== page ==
By Zahrah Imtiaz
Fifteen years is a long time, it was going on for so long but we are thankful to God that justice is finally served, said Gnanachandran Parameswari, the wife of Kathiran Gnanachandran and mother of Gnanachandran Santhan.
Kathiran and Santhan along with Gnanapalan Raviveeran, Sellamuttu Theivakulasingham, Vilvarajah Pratheepan, Sinniah Vilvarajah, Nadesu Jeyachandran, and Vilvarajah Prasath were allegedly massacred by five members of the Army on 19 December 2000 at Mirusuvil, Jaffna. Prasath was only five years of age at the time of his death.
On Thursday (25) Army Staff Sergeant R.M. Sunil Ratnayake was found guilty of murdering the eight civilians by slashing their necks and was sentenced to death by the Colombo High Court. He was found guilty on15 counts. The second, third, fourth and the fifth defendants in this case, Army personnel, R.W. Senaka Munasinghe, H.M. Jayaratne, S.A. Pushpakumara and Gamini Munasinghe were cleared of all charges, as the charges were not proved beyond reasonable doubt.
Parameswari now has five children left, three daughters and a son. Whilst the first three have been married off, the youngest studies in Grade 9. She said one of her daughters had returned home as her in-laws and husband were not happy with the dowry given; she has returned home with a baby girl. Parameswari is the sole bread winner in the family now, having lost her husband and eldest son,
“Life has been very difficult over these 15 years, I am the only one who works in the family and I manage to earn a meagre sum of Rs 400 a day as a labourer in the fields,” she said.
Work however, is seasonal and is dependent on the harvest. On days where there is no harvesting done, Parmeswari makes a living by selling firewood she collects from the surrounding areas. They currently live on the land her husband and son died for and the Indian housing scheme has been very generous to her. She now has a house with four walls and a sheet on top of it as a makeshift roof.
An NGO she said was generous enough to give her Rs 100,000 at the start but she added, “15 years is a long time for it to last”.
The story of the murders is an old one, Attorney-at-Law K.S. Ratnavelu was one of the first lawyers in the case and recalling the massacres, he said,
“When the incident happened there was a huge outcry and pressure on the government to take action. It was then that the Chief Justice appointed a three member Trial-at-Bar comprising High Court Judges S. I. Imam (President), Sarath Ambepitiya and Kumar Ekaratne. Later Judge Ambepitiya was killed, and the other judges were promoted so there were many delays,” he said.
Ratnavelu speaking on the challenges faced in the case said, “During the early stages, the witnesses had to be brought in from Jaffna and there were problems with accommodating them in Colombo. An NGO at the time helped. It was also at the height of the war and the Courts did not function well. The identification parade at the Chavakachcheri Courts had to be moved to Pt. Pedro. It would have been better if it was ultimately heard in Jaffna for the witnesses but war made it impossible”.
There were 20-30 supporting witnesses, whose family members were among those killed and they were brought in to give evidence in the case.
“Unlike the other cases like the murder of 17 ACF workers in Trincomalee, the Army and the Military Police (MP) conducted a very thorough preliminary investigation in this case and that helped a lot,” he said.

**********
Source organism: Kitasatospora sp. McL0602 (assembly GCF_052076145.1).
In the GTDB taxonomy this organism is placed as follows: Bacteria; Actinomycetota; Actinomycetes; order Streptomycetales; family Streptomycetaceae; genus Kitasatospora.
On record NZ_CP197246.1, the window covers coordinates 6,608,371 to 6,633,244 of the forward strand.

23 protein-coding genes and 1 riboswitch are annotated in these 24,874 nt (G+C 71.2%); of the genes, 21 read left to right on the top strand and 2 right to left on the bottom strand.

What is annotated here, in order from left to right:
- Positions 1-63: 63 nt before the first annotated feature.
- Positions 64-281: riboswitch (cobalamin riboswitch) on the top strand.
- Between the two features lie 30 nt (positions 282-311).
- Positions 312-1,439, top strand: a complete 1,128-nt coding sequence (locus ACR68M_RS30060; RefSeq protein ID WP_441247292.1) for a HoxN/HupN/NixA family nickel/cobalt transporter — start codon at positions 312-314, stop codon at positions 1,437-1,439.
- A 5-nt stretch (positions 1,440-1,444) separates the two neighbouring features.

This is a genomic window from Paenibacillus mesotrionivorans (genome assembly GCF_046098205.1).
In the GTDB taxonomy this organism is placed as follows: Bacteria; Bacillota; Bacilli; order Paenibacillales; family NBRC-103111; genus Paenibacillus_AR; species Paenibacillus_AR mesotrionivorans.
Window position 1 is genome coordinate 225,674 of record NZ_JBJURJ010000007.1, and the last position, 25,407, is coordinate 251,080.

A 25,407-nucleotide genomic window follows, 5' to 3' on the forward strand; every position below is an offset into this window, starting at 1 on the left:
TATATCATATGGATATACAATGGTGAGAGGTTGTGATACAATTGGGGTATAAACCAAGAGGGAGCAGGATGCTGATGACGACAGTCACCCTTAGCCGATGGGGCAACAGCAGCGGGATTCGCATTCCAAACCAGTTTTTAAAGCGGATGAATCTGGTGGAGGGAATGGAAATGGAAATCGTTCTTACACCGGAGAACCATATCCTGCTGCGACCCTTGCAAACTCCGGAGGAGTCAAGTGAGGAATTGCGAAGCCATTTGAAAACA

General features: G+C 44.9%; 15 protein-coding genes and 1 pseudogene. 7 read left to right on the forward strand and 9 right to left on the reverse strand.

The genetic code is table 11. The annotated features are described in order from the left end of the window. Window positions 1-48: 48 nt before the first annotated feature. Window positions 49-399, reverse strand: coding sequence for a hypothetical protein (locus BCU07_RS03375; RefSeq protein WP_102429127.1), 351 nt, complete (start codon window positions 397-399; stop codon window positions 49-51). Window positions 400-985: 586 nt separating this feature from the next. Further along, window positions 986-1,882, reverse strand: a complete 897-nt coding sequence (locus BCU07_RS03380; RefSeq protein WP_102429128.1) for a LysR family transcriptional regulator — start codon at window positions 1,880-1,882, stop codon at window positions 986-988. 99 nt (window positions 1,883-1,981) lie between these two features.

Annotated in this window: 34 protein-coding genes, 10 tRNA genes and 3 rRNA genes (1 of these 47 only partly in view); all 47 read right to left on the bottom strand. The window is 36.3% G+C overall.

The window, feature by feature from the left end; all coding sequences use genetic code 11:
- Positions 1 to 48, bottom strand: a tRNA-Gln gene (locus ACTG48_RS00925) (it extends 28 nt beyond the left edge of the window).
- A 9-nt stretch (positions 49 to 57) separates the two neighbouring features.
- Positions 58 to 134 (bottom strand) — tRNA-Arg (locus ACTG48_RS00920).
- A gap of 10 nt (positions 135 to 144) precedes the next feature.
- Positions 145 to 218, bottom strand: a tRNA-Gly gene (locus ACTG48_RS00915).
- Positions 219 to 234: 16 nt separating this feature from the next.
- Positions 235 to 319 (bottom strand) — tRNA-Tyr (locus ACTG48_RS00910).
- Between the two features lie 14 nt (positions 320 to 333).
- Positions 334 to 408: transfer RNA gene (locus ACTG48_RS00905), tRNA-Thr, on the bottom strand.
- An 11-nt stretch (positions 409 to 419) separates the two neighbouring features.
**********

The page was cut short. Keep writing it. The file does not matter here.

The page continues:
The case was significant as it was between the Army and Tamil civilians who were killed in a time of war, “In time of conflict ethnicity matters,” said Ratnavelu.
Ratnavelu also appealed to the government to provide compensation to the families of the deceased as those who were killed were the breadwinners in their homes, “The Court decision was a good one but we also request that the government give them compensation as it was an arm of the State that committed this crime. They should do this on moral grounds.”
Additional Solicitor General (ASG), Sarath Jayamanne the Chief Prosecutor for the case recalled the events at the time:
“The year 2000 had heavy fighting with the LTTE but the fighting ceased for a bit and there was respite for the civilians. It was at this time that the eight people travelled from their homes in Udupitty to Mirusuvil to visit their lands there. They would visit their original lands from time to time to look at their houses and collect firewood.
The eight included a father, his two sons, one five and another 13, another father with his 13-year-old son, and two cousins. Our key witness in this case was Ponnuthurai Maheshwaran.
On 19 December 2000, at 10 a.m. they visited the area on four bicycles to collect firewood; by 4 p.m. the young boy had wanted to eat guava from the tree nearby and he along with the others were near the tree.
It was then that they were approached by two Army men and were questioned; one had a gun and the other a knife. The soldiers then left and came back with 2-3 other men. They were suspicious of one of the civilians who had an amputated arm; the man had lost it in a mine accident.
He was questioned separately for an hour. Then they blindfolded all the civilians, our witness fainted when he was blindfolded and said he did not remember anything of what happened until he woke up. When he became conscious he was aware that he was thrown over barbed wire to the adjacent land and in that process, his blindfold came off. He saw that he was being taken to a toilet pit, there were two Army men near the pit and he could hear voices from within the pit. One of the soldiers at the pit was armed with a knife and Maheswaran knew what would become of him and while the men were talking, he managed to escape. He had been tied up using his sarong. This was at 6 p.m.